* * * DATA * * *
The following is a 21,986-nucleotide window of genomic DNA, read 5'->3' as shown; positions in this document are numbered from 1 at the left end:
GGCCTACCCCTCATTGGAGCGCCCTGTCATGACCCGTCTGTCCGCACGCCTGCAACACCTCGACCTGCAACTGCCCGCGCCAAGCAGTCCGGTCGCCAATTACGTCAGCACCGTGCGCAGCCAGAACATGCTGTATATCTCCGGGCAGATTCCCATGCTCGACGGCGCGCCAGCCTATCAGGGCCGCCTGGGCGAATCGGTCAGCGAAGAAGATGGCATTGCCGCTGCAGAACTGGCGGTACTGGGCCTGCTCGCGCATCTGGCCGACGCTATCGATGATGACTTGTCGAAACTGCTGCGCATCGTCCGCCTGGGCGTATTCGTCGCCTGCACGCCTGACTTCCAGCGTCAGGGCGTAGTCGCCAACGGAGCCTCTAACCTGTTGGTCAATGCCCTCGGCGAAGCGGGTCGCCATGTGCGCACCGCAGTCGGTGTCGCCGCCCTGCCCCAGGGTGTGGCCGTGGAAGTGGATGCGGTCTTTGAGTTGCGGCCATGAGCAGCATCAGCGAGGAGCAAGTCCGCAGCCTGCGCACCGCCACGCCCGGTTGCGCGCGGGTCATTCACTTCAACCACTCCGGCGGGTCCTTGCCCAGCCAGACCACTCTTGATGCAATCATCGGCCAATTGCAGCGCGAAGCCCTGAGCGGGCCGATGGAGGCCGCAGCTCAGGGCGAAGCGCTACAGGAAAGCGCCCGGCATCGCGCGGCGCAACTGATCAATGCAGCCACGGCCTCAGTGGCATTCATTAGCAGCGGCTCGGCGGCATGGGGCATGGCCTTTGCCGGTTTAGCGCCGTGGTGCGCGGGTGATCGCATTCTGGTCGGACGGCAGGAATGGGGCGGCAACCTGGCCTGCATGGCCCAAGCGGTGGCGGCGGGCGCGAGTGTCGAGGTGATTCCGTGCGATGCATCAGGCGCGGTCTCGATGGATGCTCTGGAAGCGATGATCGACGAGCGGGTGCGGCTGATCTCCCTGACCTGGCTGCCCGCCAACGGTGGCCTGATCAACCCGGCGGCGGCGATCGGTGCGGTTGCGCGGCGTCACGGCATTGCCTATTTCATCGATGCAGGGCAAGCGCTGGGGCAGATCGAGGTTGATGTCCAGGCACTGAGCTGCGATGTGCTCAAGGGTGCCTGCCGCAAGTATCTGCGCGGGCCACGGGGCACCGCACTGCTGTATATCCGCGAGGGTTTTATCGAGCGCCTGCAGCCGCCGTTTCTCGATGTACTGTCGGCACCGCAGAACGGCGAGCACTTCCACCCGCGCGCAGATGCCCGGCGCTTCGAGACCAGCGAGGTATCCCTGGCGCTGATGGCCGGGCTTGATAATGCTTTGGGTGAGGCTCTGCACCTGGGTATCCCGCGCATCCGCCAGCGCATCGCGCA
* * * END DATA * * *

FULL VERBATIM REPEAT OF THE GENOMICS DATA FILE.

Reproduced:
The following is a 21,986-nucleotide window of genomic DNA, read 5'->3' as shown; positions in this document are numbered from 1 at the left end:
GGCCTACCCCTCATTGGAGCGCCCTGTCATGACCCGTCTGTCCGCACGCCTGCAACACCTCGACCTGCAACTGCCCGCGCCAAGCAGTCCGGTCGCCAATTACGTCAGCACCGTGCGCAGCCAGAACATGCTGTATATCTCCGGGCAGATTCCCATGCTCGACGGCGCGCCAGCCTATCAGGGCCGCCTGGGCGAATCGGTCAGCGAAGAAGATGGCATTGCCGCTGCAGAACTGGCGGTACTGGGCCTGCTCGCGCATCTGGCCGACGCTATCGATGATGACTTGTCGAAACTGCTGCGCATCGTCCGCCTGGGCGTATTCGTCGCCTGCACGCCTGACTTCCAGCGTCAGGGCGTAGTCGCCAACGGAGCCTCTAACCTGTTGGTCAATGCCCTCGGCGAAGCGGGTCGCCATGTGCGCACCGCAGTCGGTGTCGCCGCCCTGCCCCAGGGTGTGGCCGTGGAAGTGGATGCGGTCTTTGAGTTGCGGCCATGAGCAGCATCAGCGAGGAGCAAGTCCGCAGCCTGCGCACCGCCACGCCCGGTTGCGCGCGGGTCATTCACTTCAACCACTCCGGCGGGTCCTTGCCCAGCCAGACCACTCTTGATGCAATCATCGGCCAATTGCAGCGCGAAGCCCTGAGCGGGCCGATGGAGGCCGCAGCTCAGGGCGAAGCGCTACAGGAAAGCGCCCGGCATCGCGCGGCGCAACTGATCAATGCAGCCACGGCCTCAGTGGCATTCATTAGCAGCGGCTCGGCGGCATGGGGCATGGCCTTTGCCGGTTTAGCGCCGTGGTGCGCGGGTGATCGCATTCTGGTCGGACGGCAGGAATGGGGCGGCAACCTGGCCTGCATGGCCCAAGCGGTGGCGGCGGGCGCGAGTGTCGAGGTGATTCCGTGCGATGCATCAGGCGCGGTCTCGATGGATGCTCTGGAAGCGATGATCGACGAGCGGGTGCGGCTGATCTCCCTGACCTGGCTGCCCGCCAACGGTGGCCTGATCAACCCGGCGGCGGCGATCGGTGCGGTTGCGCGGCGTCACGGCATTGCCTATTTCATCGATGCAGGGCAAGCGCTGGGGCAGATCGAGGTTGATGTCCAGGCACTGAGCTGCGATGTGCTCAAGGGTGCCTGCCGCAAGTATCTGCGCGGGCCACGGGGCACCGCACTGCTGTATATCCGCGAGGGTTTTATCGAGCGCCTGCAGCCGCCGTTTCTCGATGTACTGTCGGCACCGCAGAACGGCGAGCACTTCCACCCGCGCGCAGATGCCCGGCGCTTCGAGACCAGCGAGGTATCCCTGGCGCTGATGGCCGGGCTTGATAATGCTTTGGGTGAGGCTCTGCACCTGGGTATCCCGCGCATCCGCCAGCGCATCGCGCA